Happy Ladies Day Mrs. Calabash, wherever you are.
Written by John Pricci
Thursday, October 23, 2008
Stardom, Champagne and Caviar
Arcadia, Ca., October 22--Stardom Bound, undefeated in two starts at the Grade 1 level, and 2-1 early line favorite for Friday’s mile and-a-sixteenth Juvenile Fillies, is sales bound.
Stardom Boundphoto from breederscup.com
But that's after the race and gets way ahead of the story surrounding this big, scopey, beautiful gray filly.
Her tale can be traced back six decades when her owner, a young man named Charles Cono, put all his belongings in the back of his car and drove cross country from Washington D. C. to Southern California in search of champagne wishes and caviar dreams.
Whatever the plan, he made good. He worked hard and with a couple of partners formed Hanken, Cono, Assad & Co. in 1974, a real estate investment and management firm based in La Mesa. Today, the company owns or manages thousands of Southern California properties.
After making an unsuccessful foray into harness racing, Cono got into the Thoroughbred business and enjoyed a measure of success, hitting his high-water mark in 2004 when he won a trio of stakes at the prestigious Del Mar summer meet.
Cono now has about 20 horses in training at Hollywood Park and a dozen more mares and babies at his trainer’s farm in Kentucky. “But we’re not into breeding too much,” Cono said. “I like starting with two-year-olds and going from there. That’s more exciting to me.”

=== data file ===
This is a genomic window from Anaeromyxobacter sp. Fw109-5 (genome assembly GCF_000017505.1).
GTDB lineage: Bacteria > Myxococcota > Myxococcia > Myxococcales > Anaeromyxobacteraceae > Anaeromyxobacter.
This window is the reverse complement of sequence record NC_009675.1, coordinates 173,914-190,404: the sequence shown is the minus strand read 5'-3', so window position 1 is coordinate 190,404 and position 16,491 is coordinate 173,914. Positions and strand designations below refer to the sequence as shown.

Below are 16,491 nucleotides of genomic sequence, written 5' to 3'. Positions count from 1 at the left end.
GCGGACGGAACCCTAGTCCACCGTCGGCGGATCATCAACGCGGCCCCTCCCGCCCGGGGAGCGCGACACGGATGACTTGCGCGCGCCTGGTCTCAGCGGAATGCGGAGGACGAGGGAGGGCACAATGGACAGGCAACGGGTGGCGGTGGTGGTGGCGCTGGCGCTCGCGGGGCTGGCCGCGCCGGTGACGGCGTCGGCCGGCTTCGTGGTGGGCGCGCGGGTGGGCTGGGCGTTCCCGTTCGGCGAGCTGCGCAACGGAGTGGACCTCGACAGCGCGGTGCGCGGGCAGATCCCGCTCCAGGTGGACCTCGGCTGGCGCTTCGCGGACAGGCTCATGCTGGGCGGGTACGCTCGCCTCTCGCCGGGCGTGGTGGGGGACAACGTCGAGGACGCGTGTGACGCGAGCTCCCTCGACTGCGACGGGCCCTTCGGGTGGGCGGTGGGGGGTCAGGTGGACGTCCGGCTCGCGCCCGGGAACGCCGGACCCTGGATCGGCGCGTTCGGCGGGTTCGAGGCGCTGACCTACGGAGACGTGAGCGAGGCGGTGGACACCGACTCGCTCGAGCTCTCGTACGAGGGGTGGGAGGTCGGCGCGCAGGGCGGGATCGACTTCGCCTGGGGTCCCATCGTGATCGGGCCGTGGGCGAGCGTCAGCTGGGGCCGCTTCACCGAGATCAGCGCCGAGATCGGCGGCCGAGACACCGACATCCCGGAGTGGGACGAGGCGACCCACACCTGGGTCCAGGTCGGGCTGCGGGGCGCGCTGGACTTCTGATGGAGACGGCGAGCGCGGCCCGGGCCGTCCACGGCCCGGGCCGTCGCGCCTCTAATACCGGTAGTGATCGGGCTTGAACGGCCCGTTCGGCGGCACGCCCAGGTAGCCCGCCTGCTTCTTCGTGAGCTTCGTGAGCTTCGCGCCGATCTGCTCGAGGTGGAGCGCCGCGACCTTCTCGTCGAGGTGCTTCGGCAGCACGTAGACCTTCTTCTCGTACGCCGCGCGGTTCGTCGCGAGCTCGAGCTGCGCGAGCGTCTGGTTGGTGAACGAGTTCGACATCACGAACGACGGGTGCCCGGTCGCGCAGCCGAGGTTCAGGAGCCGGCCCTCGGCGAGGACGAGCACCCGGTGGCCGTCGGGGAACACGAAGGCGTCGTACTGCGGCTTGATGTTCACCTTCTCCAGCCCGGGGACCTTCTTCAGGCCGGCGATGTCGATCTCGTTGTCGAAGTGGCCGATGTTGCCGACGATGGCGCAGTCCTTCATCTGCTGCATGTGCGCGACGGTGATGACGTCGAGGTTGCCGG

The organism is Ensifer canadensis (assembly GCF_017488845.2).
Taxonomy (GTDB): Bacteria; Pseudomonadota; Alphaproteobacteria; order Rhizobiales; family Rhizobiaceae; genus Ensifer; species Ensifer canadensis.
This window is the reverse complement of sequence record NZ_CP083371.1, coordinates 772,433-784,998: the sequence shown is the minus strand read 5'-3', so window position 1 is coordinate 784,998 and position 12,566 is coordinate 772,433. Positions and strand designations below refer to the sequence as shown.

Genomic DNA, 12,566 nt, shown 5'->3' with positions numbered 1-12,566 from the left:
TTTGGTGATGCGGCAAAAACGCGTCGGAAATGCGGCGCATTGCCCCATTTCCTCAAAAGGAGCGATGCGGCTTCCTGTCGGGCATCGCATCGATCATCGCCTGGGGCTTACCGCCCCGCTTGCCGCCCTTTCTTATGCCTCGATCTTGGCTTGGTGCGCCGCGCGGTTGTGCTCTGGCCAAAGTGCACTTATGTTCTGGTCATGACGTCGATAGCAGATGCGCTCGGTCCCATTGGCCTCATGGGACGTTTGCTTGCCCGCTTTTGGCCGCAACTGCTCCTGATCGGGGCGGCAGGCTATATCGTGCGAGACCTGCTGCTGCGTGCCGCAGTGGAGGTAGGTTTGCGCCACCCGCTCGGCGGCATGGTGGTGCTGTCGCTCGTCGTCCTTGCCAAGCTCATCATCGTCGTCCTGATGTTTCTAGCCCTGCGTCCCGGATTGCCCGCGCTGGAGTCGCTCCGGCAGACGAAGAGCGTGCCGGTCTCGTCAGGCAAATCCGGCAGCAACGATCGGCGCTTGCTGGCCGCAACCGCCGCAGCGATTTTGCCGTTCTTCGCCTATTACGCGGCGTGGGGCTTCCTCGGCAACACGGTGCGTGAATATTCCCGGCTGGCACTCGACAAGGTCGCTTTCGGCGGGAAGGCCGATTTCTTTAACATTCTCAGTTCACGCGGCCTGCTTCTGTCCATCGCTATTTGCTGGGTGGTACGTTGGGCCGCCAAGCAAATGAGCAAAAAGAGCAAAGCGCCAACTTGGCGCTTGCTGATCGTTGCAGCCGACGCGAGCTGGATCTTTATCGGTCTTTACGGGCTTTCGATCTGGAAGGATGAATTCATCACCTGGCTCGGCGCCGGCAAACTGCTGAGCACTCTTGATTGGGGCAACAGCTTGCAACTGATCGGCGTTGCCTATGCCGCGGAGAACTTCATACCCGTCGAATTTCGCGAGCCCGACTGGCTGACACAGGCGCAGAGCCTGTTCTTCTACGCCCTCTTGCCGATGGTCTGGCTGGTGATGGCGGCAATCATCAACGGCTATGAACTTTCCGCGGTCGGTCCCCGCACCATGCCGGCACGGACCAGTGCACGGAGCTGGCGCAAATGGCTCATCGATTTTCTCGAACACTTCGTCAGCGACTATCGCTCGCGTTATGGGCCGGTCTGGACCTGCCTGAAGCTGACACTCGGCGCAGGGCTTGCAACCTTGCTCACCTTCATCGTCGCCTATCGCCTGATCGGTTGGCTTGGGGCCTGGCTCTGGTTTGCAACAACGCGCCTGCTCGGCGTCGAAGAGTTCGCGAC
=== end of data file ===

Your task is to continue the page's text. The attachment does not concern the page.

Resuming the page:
Cono had two juveniles worthy of Breeders’ Cup participation, but neither his filly nor colt were able to hit the board. But this year he's hoping to win it all with Stardom Bound, a filly who leaves the starting gate very slowly, but finishes very, very fast.
The genesis of Cono’s current success was the result of a chance meeting with trainer Christopher Paasch at Del Mar seven years ago. They soon began a successful racetrack relationship which could culminate with an Eclipse title this Friday. But their connection as owner and trainer could end as soon as next year.
Paasch, a 52-year-old native of Rochester, NY, was introduced to racing by his father, ironically, as a trainer of Standardbreds, but Paasch became interested in Thoroughbreds after visiting Finger Lakes Racetrack while home on leave from the Marine Corps when he was 19.
After leaving the service, Paasch began a training career in Arizona before eventually settling in Northern California, where he labored for five years. In 1994, however, he was diagnosed with a rare leukemia-like illness that kept him debilitated until 1999, spending his time going from one hospital to another.